Item: Integrating shear quality into stability test results
Title: Integrating shear quality into stability test results
Proceedings: 2002 International Snow Science Workshop, Penticton, British Columbia
Authors: Ron F. Johnson and Karl W. Birkeland, Gallatin National Forest Avalanche Center, Bozeman, Montana, U.S. Forest Service National Avalanche Center, Bozeman, Montana Department of Earth Sciences, Montana State University
Abstract: This study investigates whether collecting shear quality data in conjunction with stability test results improves snowpack evaluations. Over the past six seasons we have consistently evaluated shear quality when evaluating snowpack stability. Shear quality is subjectively evaluated on a 3-tiered scale from Q1 (clean, fast shears) to Q2 (average shears) to Q3 (irregular or dirty shears). Our method is a formalization of what ski patrollers and others have been doing in the U.S. and elsewhere for at least several decades. We used a dataset of nearly 700 individual stability tests (rutschblock, stuffblock and compression tests) collected by seven observers on slopes from Alaska to Chile. In addition to stability test results, observers noted whether slopes they felt were similar to their snowpit location had avalanches, or collapsing or cracking snowpacks, on that day. Results suggest that shear quality provides important stability information, especially when stability test results appear to indicate relatively stable conditions, but the shear quality is rated Q1. This might be because stability test results are often spatially variable, while our experience indicates that shear quality is more homogeneous. Given these results, we believe formally integrating some description of shear characteristics into stability assessments may be important for avalanche workers and backcountry enthusiasts.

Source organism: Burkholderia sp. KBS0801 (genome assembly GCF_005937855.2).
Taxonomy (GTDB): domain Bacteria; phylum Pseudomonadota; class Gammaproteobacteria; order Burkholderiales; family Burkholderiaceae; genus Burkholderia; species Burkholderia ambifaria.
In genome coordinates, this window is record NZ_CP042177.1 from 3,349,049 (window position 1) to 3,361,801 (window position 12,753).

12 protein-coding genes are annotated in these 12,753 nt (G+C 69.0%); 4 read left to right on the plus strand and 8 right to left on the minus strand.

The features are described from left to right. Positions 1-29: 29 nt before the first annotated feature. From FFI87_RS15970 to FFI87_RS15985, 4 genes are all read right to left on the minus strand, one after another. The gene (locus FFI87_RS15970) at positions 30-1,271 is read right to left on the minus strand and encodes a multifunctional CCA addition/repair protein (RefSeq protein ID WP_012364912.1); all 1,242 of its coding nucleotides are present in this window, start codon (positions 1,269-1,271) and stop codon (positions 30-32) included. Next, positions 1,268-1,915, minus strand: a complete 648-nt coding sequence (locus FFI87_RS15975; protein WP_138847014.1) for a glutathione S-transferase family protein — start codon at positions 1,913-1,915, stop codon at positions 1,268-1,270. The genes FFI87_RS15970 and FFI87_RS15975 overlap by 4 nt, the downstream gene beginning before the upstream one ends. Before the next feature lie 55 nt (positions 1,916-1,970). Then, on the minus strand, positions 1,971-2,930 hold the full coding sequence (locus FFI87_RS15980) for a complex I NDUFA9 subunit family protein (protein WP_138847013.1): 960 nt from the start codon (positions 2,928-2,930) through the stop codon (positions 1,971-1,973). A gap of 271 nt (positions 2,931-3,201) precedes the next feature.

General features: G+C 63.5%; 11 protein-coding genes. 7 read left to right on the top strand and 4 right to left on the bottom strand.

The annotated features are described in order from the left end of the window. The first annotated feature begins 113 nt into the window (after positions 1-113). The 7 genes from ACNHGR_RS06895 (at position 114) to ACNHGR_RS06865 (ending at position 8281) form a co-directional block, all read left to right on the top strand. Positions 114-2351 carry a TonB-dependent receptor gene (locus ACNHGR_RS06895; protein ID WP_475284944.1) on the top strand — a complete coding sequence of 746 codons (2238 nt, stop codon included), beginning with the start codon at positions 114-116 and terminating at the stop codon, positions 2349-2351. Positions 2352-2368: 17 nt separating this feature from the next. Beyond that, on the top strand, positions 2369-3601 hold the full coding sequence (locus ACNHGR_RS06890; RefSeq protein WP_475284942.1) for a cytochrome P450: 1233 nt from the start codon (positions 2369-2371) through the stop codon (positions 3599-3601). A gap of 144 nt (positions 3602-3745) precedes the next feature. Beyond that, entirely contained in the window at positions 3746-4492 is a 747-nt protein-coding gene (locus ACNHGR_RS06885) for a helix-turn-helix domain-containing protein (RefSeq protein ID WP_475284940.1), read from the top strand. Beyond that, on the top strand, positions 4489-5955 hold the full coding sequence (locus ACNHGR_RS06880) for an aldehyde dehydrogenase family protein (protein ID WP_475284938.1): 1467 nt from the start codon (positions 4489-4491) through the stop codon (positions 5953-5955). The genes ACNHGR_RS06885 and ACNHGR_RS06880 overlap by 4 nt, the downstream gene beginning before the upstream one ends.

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Keywords: avalanche forecasting, snow stability, stability tests, stability evaluation
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